Abstract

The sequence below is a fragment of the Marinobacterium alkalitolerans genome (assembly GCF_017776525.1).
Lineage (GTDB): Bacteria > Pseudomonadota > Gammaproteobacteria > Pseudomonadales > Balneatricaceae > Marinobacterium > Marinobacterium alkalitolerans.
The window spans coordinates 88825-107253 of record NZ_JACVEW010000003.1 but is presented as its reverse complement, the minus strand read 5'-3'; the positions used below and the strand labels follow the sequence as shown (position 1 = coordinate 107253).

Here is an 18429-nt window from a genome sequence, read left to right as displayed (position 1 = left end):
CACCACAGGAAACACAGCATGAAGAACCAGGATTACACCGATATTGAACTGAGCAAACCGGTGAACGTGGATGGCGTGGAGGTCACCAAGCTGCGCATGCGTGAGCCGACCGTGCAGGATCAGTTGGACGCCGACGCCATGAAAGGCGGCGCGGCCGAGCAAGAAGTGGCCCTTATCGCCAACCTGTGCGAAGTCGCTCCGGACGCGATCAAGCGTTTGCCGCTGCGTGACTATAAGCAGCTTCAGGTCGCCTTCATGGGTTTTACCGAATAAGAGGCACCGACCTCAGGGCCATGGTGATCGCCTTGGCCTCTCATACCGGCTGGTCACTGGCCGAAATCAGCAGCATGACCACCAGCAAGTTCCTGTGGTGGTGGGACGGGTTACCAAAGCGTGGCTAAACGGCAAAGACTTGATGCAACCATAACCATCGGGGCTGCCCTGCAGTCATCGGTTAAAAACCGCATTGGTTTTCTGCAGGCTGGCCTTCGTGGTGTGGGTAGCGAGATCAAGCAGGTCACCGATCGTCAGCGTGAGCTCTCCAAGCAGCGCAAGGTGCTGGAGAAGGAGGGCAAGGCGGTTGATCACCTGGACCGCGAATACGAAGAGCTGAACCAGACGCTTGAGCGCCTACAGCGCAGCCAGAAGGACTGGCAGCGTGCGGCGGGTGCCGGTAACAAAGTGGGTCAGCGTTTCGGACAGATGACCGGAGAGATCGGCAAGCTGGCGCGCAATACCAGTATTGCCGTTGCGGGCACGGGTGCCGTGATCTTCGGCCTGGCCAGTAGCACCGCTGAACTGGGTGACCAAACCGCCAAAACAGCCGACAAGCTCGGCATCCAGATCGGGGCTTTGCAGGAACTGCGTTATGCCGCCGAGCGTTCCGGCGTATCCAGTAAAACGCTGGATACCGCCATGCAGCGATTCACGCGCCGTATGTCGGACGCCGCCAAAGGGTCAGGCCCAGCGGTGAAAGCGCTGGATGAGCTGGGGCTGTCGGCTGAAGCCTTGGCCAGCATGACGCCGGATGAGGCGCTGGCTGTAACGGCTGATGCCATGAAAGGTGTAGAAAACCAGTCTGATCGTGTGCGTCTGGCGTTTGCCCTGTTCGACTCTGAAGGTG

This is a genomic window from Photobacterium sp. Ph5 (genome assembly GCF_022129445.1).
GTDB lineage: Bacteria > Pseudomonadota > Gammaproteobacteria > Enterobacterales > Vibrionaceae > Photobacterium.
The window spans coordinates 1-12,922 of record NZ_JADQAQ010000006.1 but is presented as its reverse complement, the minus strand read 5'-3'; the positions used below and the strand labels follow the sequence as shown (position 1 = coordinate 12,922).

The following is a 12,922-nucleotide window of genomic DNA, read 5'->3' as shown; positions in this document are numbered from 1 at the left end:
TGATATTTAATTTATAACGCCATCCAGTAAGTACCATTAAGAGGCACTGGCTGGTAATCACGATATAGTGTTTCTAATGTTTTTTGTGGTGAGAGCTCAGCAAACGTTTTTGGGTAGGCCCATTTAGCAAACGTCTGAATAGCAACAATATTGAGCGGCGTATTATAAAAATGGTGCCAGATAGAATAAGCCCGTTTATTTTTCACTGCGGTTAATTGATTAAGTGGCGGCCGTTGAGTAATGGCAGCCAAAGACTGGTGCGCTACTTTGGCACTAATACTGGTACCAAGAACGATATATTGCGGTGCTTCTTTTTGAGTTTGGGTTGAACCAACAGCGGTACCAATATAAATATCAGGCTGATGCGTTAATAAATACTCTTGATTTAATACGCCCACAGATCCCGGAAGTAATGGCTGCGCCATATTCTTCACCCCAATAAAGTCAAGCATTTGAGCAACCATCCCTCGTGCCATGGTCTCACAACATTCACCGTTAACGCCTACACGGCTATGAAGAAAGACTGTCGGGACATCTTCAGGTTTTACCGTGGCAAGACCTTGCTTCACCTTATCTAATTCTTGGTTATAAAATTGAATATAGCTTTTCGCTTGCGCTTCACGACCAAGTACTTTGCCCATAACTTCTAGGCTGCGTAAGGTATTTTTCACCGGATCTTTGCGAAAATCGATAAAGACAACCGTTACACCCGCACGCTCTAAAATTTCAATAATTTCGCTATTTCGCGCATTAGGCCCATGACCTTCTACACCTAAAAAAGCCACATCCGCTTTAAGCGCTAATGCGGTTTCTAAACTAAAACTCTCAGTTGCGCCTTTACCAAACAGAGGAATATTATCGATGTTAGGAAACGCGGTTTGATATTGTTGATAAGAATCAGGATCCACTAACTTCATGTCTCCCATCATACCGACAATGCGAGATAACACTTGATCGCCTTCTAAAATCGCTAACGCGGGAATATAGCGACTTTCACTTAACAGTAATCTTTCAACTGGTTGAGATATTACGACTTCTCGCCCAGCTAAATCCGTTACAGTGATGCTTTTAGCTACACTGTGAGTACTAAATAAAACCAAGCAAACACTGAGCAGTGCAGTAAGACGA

Personal measurements of radiofrequency electromagnetic fields (RF-EMF) have been used in several studies to characterise personal exposure in daily life, but such data are limitedly available for adolescents, and not yet for the United Kingdom (UK). In this study, we aimed to characterise personal exposure to RF-EMF in adolescents and to study the association between exposure and rules applied at school and at home to restrict wireless communication use, likely implemented to reduce other effects of mobile technology (e.g. distraction). We measured exposure to RF-EMF for 16 common frequency bands (87.5 MHz–3.5 GHz), using portable measurement devices (ExpoM-RF), in a subsample of adolescents participating in the cohort Study of Cognition, Adolescents and Mobile Phones (SCAMP) from Greater London (UK) (n = 188). School and home rules were assessed by questionnaire and concerned the school's availability of WiFi and mobile phone policy, and parental restrictions on permitted mobile phone use. Adolescents recorded their activities in real time using a diary app on a study smartphone, while characterizing their personal RF-EMF exposure in daily life, during different activities and times of the day. Data analysis was done for 148 adolescents from 29 schools who recorded RF-EMF data for a median duration of 47 h. The majority (74%) of adolescents spent part of their time at school during the measurement period. Median total RF-EMF exposure was 40 μW/m2 at home, 94 μW/m2 at school, and 100 μW/m2 overall. In general, restrictions at school or at home made little difference for adolescents’ measured exposure to RF-EMF, except for uplink exposure from mobile phones while at school, which was found to be significantly lower for adolescents attending schools not permitting phone use at all, compared to adolescents attending schools allowing mobile phone use during breaks. This difference was not statistically significant for total personal exposure. Total exposure to RF-EMF in adolescents living in Greater London tended to be higher compared to exposure levels reported in other European countries. This study suggests that school policies and parental restrictions are not associated with a lower RF-EMF exposure in adolescents.